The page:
Daily Trojan, Vol. 23, No. 6, September 18, 1931
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first Mort.r BoaH g „< th. r*,r "'"J? neon today. I^med following th* ..tina. in ,h* ‘om. in the Student ‘ ling SOUTHERN DAILY CALIFORNIA TROJAN Los Angeles, California, Friday. September 18. 1931. No. 6 ATERNITIES ANNOUNCE PLEDGE LISTS HIBITION PEAL PLEA LAW BODY jan Bar Association ts Resolution With jje Majority. STIC CITY, N.J.. Sept 17 L'flip American Bar asso-rent on record al its an nt 'in today favoring istlt amendment, of a poll, conducted by Bring the last year, were showing rtiat the mem ■ ii ion voted in ■ rfpeal bv more then two ■ i a. Boston of New York. the result of the refer during his speech opening |ual convention. The an-nt was received with ap- HEAVY VOTE said that 13.779 attor-judges voted in favor of the prohibition law as ^ft.425 who favor retaining I Tbe fr<t clausc of tlie referen whether such a poll conducted by the as-On this point 14,782 5.625 voted no. opening address Boston that prohibition, the itery and secession have, in anything else, disturb-quSHbriijm of the nation |hf period since the con was adopted. led attention to a newly d letter written by Rashington to John Han-which Washington cited efits arising from tlie use of strong liquors.” ?HINGTON WRITES igton, as commander of m wrote to Hancock, pre-tbe Continental congress, erection of public dis- He our imports of spirits so precarious—nay. ^^Hral on account of the en-■9*1 Be*which infest our whole »ould like to suggest the nf erecting public dis-in different states. The arising irom the moder-of strong liquors have p»tt ®erienced in all armies. present situation of af-m' soldiers cannot obtain Jpplies as are adequately I, and if they are fortu-J£u&h to get any it is from at the most extra va- Y.M.C.A. Conference At Catalina To Be Attended By Large S. C. Delegation Leaving Los Angeles at 9 o'clock Friday morning. 26 students and eight faculty representatives will be present at the eighth annual Catalina Conference of thc Trojan Y. M. C. A., returning Sunday night. FIRST SPEECH DEPRESSION ASSEMBLAGE VIEWS GIVEN 9 A.M. TODAY BY SECRETARY Women's Groups Entertain Co-eds With Musicale And Shoiv Thursday Afternoon Rushees to Hear Panhellenic Pledging Rules The sorority rushees’ meeting which will be held in room 206 Hoose hall this afternoon will serve to clarify many of the questions about which recipients of sorority date cards have been doubtful, and the presence of all rushees is very portant, Betty Howes, president of Pan-Hellenic, declared. Both Miss Howe and Pearle Aiken-Smith, acting dean of women, will be present at this time to lead the discussion anil answer questions asked by the rushees. 13 NEW FACULTY MEMBERS ADDED AT S. C. COLLEGE Instructors to Start Work in Downtown Branch September 21. Thirteen new- faculty members have been added to the teaching staff of University college, downtown evening division of the University of Southern California, for the 1931 fall quarter which opens September 21. Dr. John H. Bradley, author of “Parade of the Living”, and "The Earth and Its History,” is to head a lecture course in "The Origin and Development of Life.” Alice E. Fallows of Vassar college is to head a course In “The Writing of Special Feature Articles.” Dr. Dr. John M. Fuyskens of the University of Wisconsin will conduct a class in speech correction. Ralph M. Rutledge, author of "Everyday Economics” and other literature on business, is to head a course in "Economics for Executives.” S. E. Norenbach has been engaged to instruct in petroleum refining. Dr. Vincent Barcelona will have charge of a home economics class. Dr. Math ilde Kleiner Is to teach scientific German. Dean J. H. Coffin of Whittier college will teach philosophy at University college this fall. Gerry Fitzgerald of the Ray company is to head a course in retail publicity at the S. C. even-B"*bl' terms, " in many" of j branch' Mrs. George L. Dickenson will head an English course. Dr. Violet F. Stevenson has been added for a course in comparative literature. Franklin Grace is to conduct a practical course In restaurant and cafeteria management. Verne Steward will have charge of a number of courses in life insurance. a source of much com-I should hope, may be ^ ^ aPPOinting proper per-buy grain and distill it ^■*rn>y, large quantities of easily be procured and S OFFERED Ef exam COURSE . ^ Burby, professor in of Law, will conduct n* of a private course Jntinn for ihe next har on to be given in Febru-!®'oi law students and 0 *’8'1 *° get a compre-* of the state bar ex-*re eligible for enroll- A will meet for the f Jue8day, September -.45 to 1:45 p.m. on floor of the Bankers’ 6251 South Hill street. The program. In charge of Mal folm Alexander, chairman of thf Conference commission and mem ber of the executive committee of the Pacific-southwest Student fleld council, will present many Inter esting features. Speakers at thc conference will include Drs. Carl S. Knopf. 0. W E. Cook. M. H. Neumeyer, and R. T. Flewelling, of the Southern California faculty. The schedule of events for the first day will Include water and field games, the opening session, and a trip to the Casino. Saturday will mark a trip on the glass-bottom boats, organized water sports, an assembly, the annual banquet, a campfire, and night boating and swimming. Banquet speakers will be Dr. R. B. von KleinSmid, president of the university, and Frances Bushard, president of the A.S.U.S.C. Addresses at the campfire will be given by Kmll Steck, president of the “Y", H. Jeffry Smith. S. P.. '28 and a student at Oxford for three years, and Dr. von KleinSmid, on the theme. “Approaching the Controls of the Universe.” Sunday will see a sunrise com munion service at 7 o’clock in charge of Dr. Knopf, services a I the Avalon Community Church, a trip to the bird farm, and thc return home. Besides those already mentioned. faculty representatives at the conference will include Dr. Cor-mack. Professor Fox and Mrs. Knopf, wife of Dr. Knopf. Students attending the conference will Include: Wayne Snow, Frances Bushard. Malcolm Alexander, Carl Burk, Emil Steck, Worth Bernard, Bob Brewer, Frank Wen gren, Fred Griffin, l.aurenee Frost. Joe Zahradka, llal Olson, Park Montague, Doyle Monti, Glen Turner, Roy Malcom, John Mount, Israel Ariam, Gabriel Levine, Vie-ton Seln, Victor Boggis, Winston Trevor, Richard Owen, Harry Henderson Haroid Essenholm and Blll Hoppe. Officajv of the local “Y” are Emil SteoK, president; Worth Bernard, vice-president; Robert Brew-er, secretary-treasurer; Victor Sein, community commissioned; Frank Wengren, campus commis sioner; Vincent Nubling, building commissioner; and Malcolm Alex ander, conference commissioner. Meeting Honors Returning Faculty Members, New Speech Students. Honoring Dean H. K. Immel and Professor Alan Nichols, faculty members of the School of Speech who have recently returned from a year’s leave of absence. the speech student body will hold its first weekly assembly this morning at 9 o'clock in room 333 Old College. Welcome to the returning Dean and instructor will be made by Harold Essenholm, president of the school's student body, who will also outline plans for the year that includc many social events. Informality will be the keynote of the meeting which will acquaint new students with the faculty and student officers and the alms of the department. Audrey Wallhaus, vice-president, is acting as hostess. She will be assisted by Janet. Pelphrey and Katherine Lane. Dorothea Bell is in charge of refreshments. The following program is headed by Betty Henderson singing a group of songs, accompanied by Katherine McBride, and readings by students from the School of Speech. A message w III be read from Mrs. Pearle Aiken Smith, sctlna dean of women \< ho w ill be unable to be present. Dean Smith has charge of arrangements for recitals. All speech majors are expected to be present, and all oilier students interested are cordially invited to attend. Dr. Ray Lyman Wilbur of Stanford Lists Causes of Hard Times. Trojan Teacher To Talk Before City Officers SAN FUANCISCO. Sept. 17— (UP)—Two causes for “a unique, unusual social condition” were recited by Dr. Ray Lyman Wilbur, secretary of the Interior and pre sident of Stanford university, during an addess here today. “One is the operation of eel ence and machinery to replace the muscles and hands of workers who formerly turned out our products,” Dr. Wilbur said. "The other is the interdepend ence of a world economic system so that shocks In China are now felt in London. “When you add to that the lunacy of a great war. It Is ob vlous that organizations like this will have to go through trying times." The depression, Dr. Wilbur said, cam*’ while an attempt “to change an economic revolution Into gradual economic evolution" was yet under way. He was speaking to men who will publicize the forthcoming 12. 50(1,000 community chest CHmpalgn In San FrHnclsco. "We talk about depression," Dr Wilbur remarked, "when any other nation on earth would say we are living in the most ribald lux ury.” “If you don’t belle» e it. Just try to park an automobile nr at tend a movie ln any Callfo;—III city,” Women of thc univerity were honored at a tea by the Y. W. C. A. and thc Women's Self Government association given at thc Chester IMacc home of Mrs. K. B. von KleinSmid yesterday afternoon. Call Students For Important Conclave The following must attend a meeting at noon today in Student Union 234: Jerry Horwitz, Jack Rose, Dave Tesenholtz, James Logan, Don Humphries, Joe Bushard. John Fowler, Milton Reese, Roy Johnson, Lloyd Porter, Muray Keslar, Bud Edmlston, Walter Harbert, Worth Bernard, James Booth, Hugh Conley, Bill Baxter, Charles Van Landlngham, Emil Steck, and James Kirby. Trans *> Pacific Flyers Plan Homeward Trip By Plane SEATTLE, Wash., Sept. 17—(UP)—Cecil Allen and Don Moyle, the trans-P&cific aviators who turned up alive a week after the world had given them up as dead, may be flying to Nome tonight. Or perhaps they are skimming toward Tokio. Again they may be on a Russian boat off the Siberian coaat. And finally they still may be marooned on an island in ———— one of the most desolate regions j Governmental radio stations at remaining ln the world. Cordova and St. Paul’s island at- The steamer Buriat, which first tempted in vain to contact the sent a vague wireless message 'bull/* e°r0U D0W at 221 Vs Dg 0r later Wi,h tbe on of the group they f'“- OT*r IM atudents »'gn up. yesterday saying they w'ere safe, relayed another and almost equally as vague a message today, Buriat for further details. The fact that the Burial's operator knew no English and the Ameri- saying the fliers were prepared can operators could not send in to lake off, but neglecting to give Russian added to the difficulties, their destination. Moyle, who faces a Los Angei- "Plane refueled from the Bur- es jail sentence for reckless dri- iat," said the bulletin. "Fliers ex ving, and Allen, landed on Navar- pect to take off today from the in island, near Cape Navarin, tbe island, weather permitting.’' J Buriat revealed. Speaking on "The Budgeting In Sixth Class Cities.” Prof John M Pfiffner, of the political science department will leave Monday, September 21, for Del Monte where he will attend the annual conreeeion of the League of Cal Ifornia Municipalities. Emery E Olson of the School of Citizenship and Public Administration and Gordon Wliitnal of the S. C. faculty and past junior president of the league, will also attend the meet. Professor Pfiffner will deliver his talk Wednesday, Sept. 23, to the clerks, auditors, assessors, and treasurers of the various cities who belong to the league Conventions are held alternately in the south and In the north, a president being chosen from the respective district. Pfiffner stated that through the work of the league, a wholesome influence on legislation that affects the cities is brought about. The lectures given afford educational aspects to the city officers, thus making possible an exchange of Ideas in the cities systems. Pfiffner was recently invited to speak at the Conference of International City Managers association in Louisville, Kentucky, but will be unable to attend this year. Last year the meeting of city managers was held at San Francisco, and both he and Mr. Olson, represented S. C. CORRECTION Alpha Epsilon Phi sorority, ranked second in the Pan-Hellenic scholarship rating. The organization had an average of 1.479. Tbe headline of a previous announcement gave second place to Delta Zeta. This group was third, with a rating of 1 473. CHINESE CLUB TO MEET Membera of the Chinese Stu dents’ club will hold their first meeting of the year Monday evening, September 21, at 8 o'clock in Ihe Y.M.C.A. hall. All old members and any new students interested are urged to attend. Law School Offers West's Pioneer Air Legal Instruction Believed lo be tht? only one of Its kind In the West, a new course of study In air law that alms to acquaint college students with rules governing air lanes opened tills week in the School of lj»w. The course ls headed by Professor Robert Kingsley, member of Ihe editorial board of lhe Journal of Air Law and of the Journal of Radio Law*. Among the issues considered are radio legislation in the United States, pending litigation, radio decisions, and the work of the federal radio commission. Journals devoted to the legal problems of both air laws and radio law are edited cooperatively by the Northwestern University School of Law and the S. C. School of Uw and issued quarterly in conjunction with the Air Law Institute, Chicago, III. One of the most Interesting lea tures of the day was the fashion show wherein girls of the campuB provfd to be models. The girls who modeled the dresses were Jane McFee, Dorothy Kavanaugh, Josephine Sprague, Winifred Wenta, Eloise Thompson, and Margaret Staub. Miss Askew, one of the models from Bullock’s Col-leglenne section also displayed some of the gowns. Clothes which were suitable for sports wear, afternoon tea dresses, and formal gowns and wraps were shown. MODELS PROMENADE The promenade took place in the spacious drawing room of the home. Following this, tea was served In Ihe garden. Decorations were carried out tn a green and white color scheme. The table centerpiece was a huge form of white carnations surrounded with mounds of green fern. Mrs. Arthur Neeley and Belli Tibbot poured. During Ihe Tsshlon procession. Miss Keltha Wicks played, and laler In the afternoon she present ed several piano selections. I^oulse Miller played the harp in the garden during the while that tea was being served. Those in thr receiving line w ere Mrs. H. B. von KleinSmid, Dean Pearle Aiken Smith. Helen Johnson. vice-president of the student body. Annie l^ou Jungquist, president of the Y.W.C.A., and Juan Ita Wagner, president of W.S.G.A. Benito Mussolini Writes Successful Paris Production PARIS, Sept. 17—(UP)—A play written by Benito Mussolini, author, newspaperman, and premier of Italy, went into rehearsal today at the municipally-owned Ambigu theater. lt ls called "The 100 Days,” a historical drama of Napoleon before and at Waterloo, lt will be produced later in New York and London. The theme of the drama, the first written by Mussolini, is based on the activities of Napoleon In the 100 days between his return from Elba and the Battle of Waterloo. Mussolini has long been known as an ardent admirer of the French emperor. The Italian premier wrote the scenario and it was dramatized with the aid of Viovacchlno For-zano, the dramatic author. Mussolini revised the final text. Law Periodical To Print News Of Local Men In the fall number of the South ern California Law Review, which Is slated to come off the press October 10, will appear three ar tides, two of them by local attorneys, of especial note. The first of these entitled ‘‘Mexican Mining Concessions," was written by Frederick F. Barker, local attorney. Ernest C. Carman, also a local attorney, is the author of a timely article concerning primarily the argument over the Boulder Dam decision, ‘it There a New Era In Interstate Water Law?" Is the question Mr. Carman has sought to answer. The last of the three banner articles Is one by John Hanna, professor of law at Columbia university, entitled, "Federal Regulation of Stock Exchanges." Professor Hanna is a frequent contributor to law journals. Monday Will See Store Only Paper Circulator Copies of the Daily Trojan may be obtained only in the Associated Students' Store in the Student Unlo bulldlgn tart-ing Monday, September 21, according to an announcement Issued yesterday by Tom Patterson, editor of the dally. The new arrangement was made to encourage patronage of the Student Store and to simplify distribution of the paper. Students who formerly received their Trojans at the Commerce or at the Law buildings will get them at the store beginning with Monday’s edition. This rule does not affect distributing stations off the Uni versity campus. UNIVERSITY HOUSES NAME NEW MEMBERS NIGHT DIVISION OFFERS VARIETY IN FALL COURSES Scenario, Editorial, Short Story and Play Writing Among Subjects Presented. Night courses in play writing, short story writing, editorial writing, and the writing of special feature articles are announced by Ihe University of Southern California for the fall term of Its downtown night division. University college at 7th and Los Angeles streets. A beginning class in the tech nlque Of scenario writing as differentiated from legitimate drama is to be In charge of Dorothy Yost, who has been ten years in motion pictures, affiliated with Fox studios, M-G-M studios, Universal studios, and others. A "literary laboratory,” designed to supply professional and auia leur writers with practical aid in revising and marketing manuscripts, will be ln charge of Mar tha Shorldan Stanton. She will criticize scenarios, short stories, plays, novels, serials, poems, and biographies, extending advisory service to aspiring authors. Evening lecture courses in Russian literature, American literature, English literature, modern Continental drama, modern American drama, and peiiod literature are also to open tor a 12-weeks series the week of September 21 at University college. Industrial Reorganization Plan Will Go To Congress WASHINGTON, Sept. 17—(UP)—The Swope plan for reorganization of industry utider government supervision to stabilize and to eliminate the restrictions of thc anti trust laws will be placed before a congressional committee early next month. 1 Publication of the plan uf the General Electric president today brought a mixed response, part of It indicating that the farm representation io congress would continue ita opposition to large combinations in Industry. The Herbert-Wagner unemployment insurance committee, meeting here about Oct. 1, will hear the author of the plan. Gerard P Swope, as well as Silas Strawn, president of the U. S. Chamber of Commerce, and Prof. William Z. Ripley of Harvard, on their ALPHA DELTA SIGMA MEETS proposals for meeting the problem Dean Harrel, ptesident of Alpha Delta Slgma, wishes to announce that there will be a meeting of all active members today at 10 o'clock in 258 Stowell hall. of Industrial depressions Swope will put forward his plan tor the formal consideration of the committee, which is expected to report to congress In December on the feasibility of insurance to avoid conditions such as those of the present time. Chairman Simeon D. Fess of tlm Republican National committee said Swope'a plan was an interesting suggestion.” which may lead to considerable study In congress. Senator Smith W Brookhart, Repn. la., most extreme of the western Independents, hailed the plan as a recognition by Swope ot ‘‘the failure of capitalism in handling our economic system." Swope 1. the latest of a large number of national leaders who have advocated modification of the anti-trust laws, including Strawn, President Hoover, and business and labor official*. Rushing Still In Progress Among Several Campus Organizations. Due to the abolishment of fra» ternity rushing rules there is n* set date for formal pledging, but at this time the majority of thn houses have bid their desired proa» pects and it Is up tn a few ellgl* ble men to make their choice h» fore life can settle down to nos* mal. The following ts a list of tha various organizations and their new neophites to date; additional pled pings will be announced fn tho society column from time to time. Phi Kappa Tau: Roland Streh-low, Frank James, Carl Humphries, Glenn Dibble, Leo Blowers, Al Reboln, Elwood Jorgenson, Ralph Squires, Ralph Head. Pat Scanell, George Miller, Jamea Herman Peden, and Wilson Fe* guson. Gamma Epsilon t Orval Shout, Allan Willett, Joe SnelL John Buck. Jack Bond, Ralph Kalbua, Kdwin Chaffee, Fielding Combs, Roland Applegate. Nell Walsh, Richard Alberts, Ted Hutchinson, Robert Patten, and Roger Wilson. Zeta Beta Tau: Charles Hexter, Sandy Appel, Jack Meyer, Maury Parness. Albert Rosen, Eli Spll-k*r. Herb Stats, Marvin Summer, field, Marlin Wilkins, Jack Ltpi*. man, and Paul Rouaso. Slgma Nu: John Bennett. Frank Bennett. Jack Frankiss, Joe Dam-sey, Ed Im Force, Norman Shafer, ■lack Gardner, Frank Vao Bus* kuk. Dick Alley, Dick Hehts, John Gove, Phillip Cannell, Blll Roberts, Downing Fuller, Mac Johnson, Daniel Sutllvan, Max Krause, and Jack Darnell. Theta Psl: June Watkyns, too Watkyns, Thomas Bishop, Paul Clark, and Bob Marrel. Slgma Phi Epsilon: Robert Morris, Harold Forney, Hayward Neve, Edward Holston, Robert Pharls, James Armour, Lee Gutters, John Booge, Robert Montgomery, George Williams, and Richard MacDonald. Kappa Alpha: Milford Brunner, Harold Foss, Richard Ketler, Al (Continued on Page 2) MEN ENTERTAINED AT WOMEN’S HALL Men of Aeneas hall were guests at a short and informal dance from 7 until 8 o’clock In the wo-men's residence hall last evening. It was the Becond time the women played hosts to residents of Aeneas hall, a similar affair having been held Tuesday evening. Dancing was held in the social room In the basement of the hall and more than 100 students ,the majority being men, w'ere in attendance. The aTfalr was directed by Margaret Gilbert, president of the women's hall, and Harlan Goodrich, president of Aeneas hall. It I. planned to hold these informal affairs each Tuesday and Thursday evening as long as attendance warrants them. In addition. the men plan a large dance for later ln the semester. WOMEN WILL BE GUESTS AT TEA New women Btudents in the College of Music will be guests of honor at a progressive tea Sunday afternoon when members of Sigma Alpha lota, Phi Beta, and Mu Phi Epsilon, national professional music sororities entertain. Members of Sigma Alpha Iota will be at home from 1 to 3 p.m.. ln their studio, 1008 West Adams boulevard. Guests of Plit Beta will be entertained from 3 to J P.m., at 933 West 30th street. Members of Mu I hi Kp illoa will serve lea Irom 5 to 7 at the home of Mrs. Lillian B. Wilson, 1324 Crenshaw boulevl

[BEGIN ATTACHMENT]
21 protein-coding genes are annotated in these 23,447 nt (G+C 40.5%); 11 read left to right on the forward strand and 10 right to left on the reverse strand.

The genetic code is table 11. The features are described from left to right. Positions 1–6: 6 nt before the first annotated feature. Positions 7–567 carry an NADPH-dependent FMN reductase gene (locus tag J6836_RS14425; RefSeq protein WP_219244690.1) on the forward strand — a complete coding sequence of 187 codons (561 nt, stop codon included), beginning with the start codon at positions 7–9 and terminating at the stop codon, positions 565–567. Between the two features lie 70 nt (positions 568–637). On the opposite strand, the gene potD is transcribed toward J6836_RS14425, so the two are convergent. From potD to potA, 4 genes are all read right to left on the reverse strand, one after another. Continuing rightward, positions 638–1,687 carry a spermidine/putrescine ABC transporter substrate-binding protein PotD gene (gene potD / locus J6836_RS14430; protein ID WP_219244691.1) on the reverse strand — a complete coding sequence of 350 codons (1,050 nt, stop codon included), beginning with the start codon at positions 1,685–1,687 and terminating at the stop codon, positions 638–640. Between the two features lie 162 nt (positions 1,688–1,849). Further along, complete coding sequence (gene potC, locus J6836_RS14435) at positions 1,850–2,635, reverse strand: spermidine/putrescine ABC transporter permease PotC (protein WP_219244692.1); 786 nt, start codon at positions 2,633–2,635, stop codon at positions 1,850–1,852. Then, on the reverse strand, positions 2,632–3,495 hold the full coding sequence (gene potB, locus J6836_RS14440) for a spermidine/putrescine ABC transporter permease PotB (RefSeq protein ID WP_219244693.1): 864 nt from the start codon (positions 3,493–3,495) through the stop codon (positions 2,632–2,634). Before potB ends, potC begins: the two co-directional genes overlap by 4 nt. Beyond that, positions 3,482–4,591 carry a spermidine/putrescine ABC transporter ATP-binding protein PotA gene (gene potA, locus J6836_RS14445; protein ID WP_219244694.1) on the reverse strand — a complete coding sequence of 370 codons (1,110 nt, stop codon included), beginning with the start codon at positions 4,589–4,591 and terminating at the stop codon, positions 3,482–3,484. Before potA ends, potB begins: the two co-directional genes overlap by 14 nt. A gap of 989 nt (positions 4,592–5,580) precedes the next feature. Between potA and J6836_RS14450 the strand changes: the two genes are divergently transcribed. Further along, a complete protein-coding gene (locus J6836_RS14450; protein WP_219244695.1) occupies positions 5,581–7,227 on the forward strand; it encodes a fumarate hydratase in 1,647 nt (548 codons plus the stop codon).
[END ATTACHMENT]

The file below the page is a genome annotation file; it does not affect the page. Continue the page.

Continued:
|Title||Daily Trojan, Vol. 23, No. 6, September 18, 1931|
first Mort.r BoaH
g „< th. r*,r "'"J?
neon today. I^med
..tina. in ,h*
‘om. in the Student
Los Angeles, California, Friday. September 18. 1931.
ATERNITIES ANNOUNCE PLEDGE LISTS
HIBITION PEAL PLEA LAW BODY
jan Bar Association ts Resolution With jje Majority.
STIC CITY, N.J.. Sept 17 L'flip American Bar asso-rent on record al its an nt 'in today favoring istlt amendment, of a poll, conducted by Bring the last year, were showing rtiat the mem
■ ii ion voted in
■ rfpeal bv more then two
i a. Boston of New York.
the result of the refer during his speech opening |ual convention. The an-nt was received with ap-
HEAVY VOTE said that 13.779 attor-judges voted in favor of the prohibition law as ^ft.425 who favor retaining
I Tbe fr